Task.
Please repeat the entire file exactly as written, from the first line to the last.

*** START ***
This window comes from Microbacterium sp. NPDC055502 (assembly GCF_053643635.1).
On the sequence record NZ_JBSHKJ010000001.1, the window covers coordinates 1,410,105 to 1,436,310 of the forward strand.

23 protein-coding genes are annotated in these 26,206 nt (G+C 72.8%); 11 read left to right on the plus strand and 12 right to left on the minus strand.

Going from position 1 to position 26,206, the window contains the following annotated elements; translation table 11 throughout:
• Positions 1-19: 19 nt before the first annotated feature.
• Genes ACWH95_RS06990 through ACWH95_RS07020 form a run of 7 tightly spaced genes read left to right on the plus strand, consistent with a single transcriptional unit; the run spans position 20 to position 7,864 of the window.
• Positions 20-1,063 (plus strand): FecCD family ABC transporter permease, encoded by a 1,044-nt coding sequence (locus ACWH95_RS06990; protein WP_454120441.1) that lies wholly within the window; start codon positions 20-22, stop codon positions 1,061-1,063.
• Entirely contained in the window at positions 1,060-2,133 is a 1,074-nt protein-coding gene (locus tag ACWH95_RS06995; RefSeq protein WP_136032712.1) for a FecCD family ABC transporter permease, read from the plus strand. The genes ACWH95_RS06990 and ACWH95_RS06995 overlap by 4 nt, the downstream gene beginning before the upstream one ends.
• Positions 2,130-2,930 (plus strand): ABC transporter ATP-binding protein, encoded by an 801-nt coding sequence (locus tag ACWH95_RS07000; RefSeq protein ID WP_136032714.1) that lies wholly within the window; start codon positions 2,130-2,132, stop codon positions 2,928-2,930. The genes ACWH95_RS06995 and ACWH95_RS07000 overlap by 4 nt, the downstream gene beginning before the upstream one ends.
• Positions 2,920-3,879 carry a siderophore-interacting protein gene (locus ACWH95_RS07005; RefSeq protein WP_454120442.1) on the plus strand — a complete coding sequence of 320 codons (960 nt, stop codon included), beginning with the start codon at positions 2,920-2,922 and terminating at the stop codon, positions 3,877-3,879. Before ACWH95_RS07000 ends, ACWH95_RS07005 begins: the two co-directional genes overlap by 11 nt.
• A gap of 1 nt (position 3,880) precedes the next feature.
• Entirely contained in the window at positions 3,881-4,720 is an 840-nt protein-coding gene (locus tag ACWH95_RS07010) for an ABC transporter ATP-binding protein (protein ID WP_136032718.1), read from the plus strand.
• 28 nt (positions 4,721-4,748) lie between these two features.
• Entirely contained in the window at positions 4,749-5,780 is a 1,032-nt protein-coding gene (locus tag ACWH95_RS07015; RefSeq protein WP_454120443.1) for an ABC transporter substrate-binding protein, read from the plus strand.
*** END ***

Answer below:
This window comes from Microbacterium sp. NPDC055502 (assembly GCF_053643635.1).
On the sequence record NZ_JBSHKJ010000001.1, the window covers coordinates 1,410,105 to 1,436,310 of the forward strand.

23 protein-coding genes are annotated in these 26,206 nt (G+C 72.8%); 11 read left to right on the plus strand and 12 right to left on the minus strand.

Going from position 1 to position 26,206, the window contains the following annotated elements; translation table 11 throughout:
• Positions 1-19: 19 nt before the first annotated feature.
• Genes ACWH95_RS06990 through ACWH95_RS07020 form a run of 7 tightly spaced genes read left to right on the plus strand, consistent with a single transcriptional unit; the run spans position 20 to position 7,864 of the window.
• Positions 20-1,063 (plus strand): FecCD family ABC transporter permease, encoded by a 1,044-nt coding sequence (locus ACWH95_RS06990; protein WP_454120441.1) that lies wholly within the window; start codon positions 20-22, stop codon positions 1,061-1,063.
• Entirely contained in the window at positions 1,060-2,133 is a 1,074-nt protein-coding gene (locus tag ACWH95_RS06995; RefSeq protein WP_136032712.1) for a FecCD family ABC transporter permease, read from the plus strand. The genes ACWH95_RS06990 and ACWH95_RS06995 overlap by 4 nt, the downstream gene beginning before the upstream one ends.
• Positions 2,130-2,930 (plus strand): ABC transporter ATP-binding protein, encoded by an 801-nt coding sequence (locus tag ACWH95_RS07000; RefSeq protein ID WP_136032714.1) that lies wholly within the window; start codon positions 2,130-2,132, stop codon positions 2,928-2,930. The genes ACWH95_RS06995 and ACWH95_RS07000 overlap by 4 nt, the downstream gene beginning before the upstream one ends.
• Positions 2,920-3,879 carry a siderophore-interacting protein gene (locus ACWH95_RS07005; RefSeq protein WP_454120442.1) on the plus strand — a complete coding sequence of 320 codons (960 nt, stop codon included), beginning with the start codon at positions 2,920-2,922 and terminating at the stop codon, positions 3,877-3,879. Before ACWH95_RS07000 ends, ACWH95_RS07005 begins: the two co-directional genes overlap by 11 nt.
• A gap of 1 nt (position 3,880) precedes the next feature.
• Entirely contained in the window at positions 3,881-4,720 is an 840-nt protein-coding gene (locus tag ACWH95_RS07010) for an ABC transporter ATP-binding protein (protein ID WP_136032718.1), read from the plus strand.
• 28 nt (positions 4,721-4,748) lie between these two features.
• Entirely contained in the window at positions 4,749-5,780 is a 1,032-nt protein-coding gene (locus tag ACWH95_RS07015; RefSeq protein WP_454120443.1) for an ABC transporter substrate-binding protein, read from the plus strand.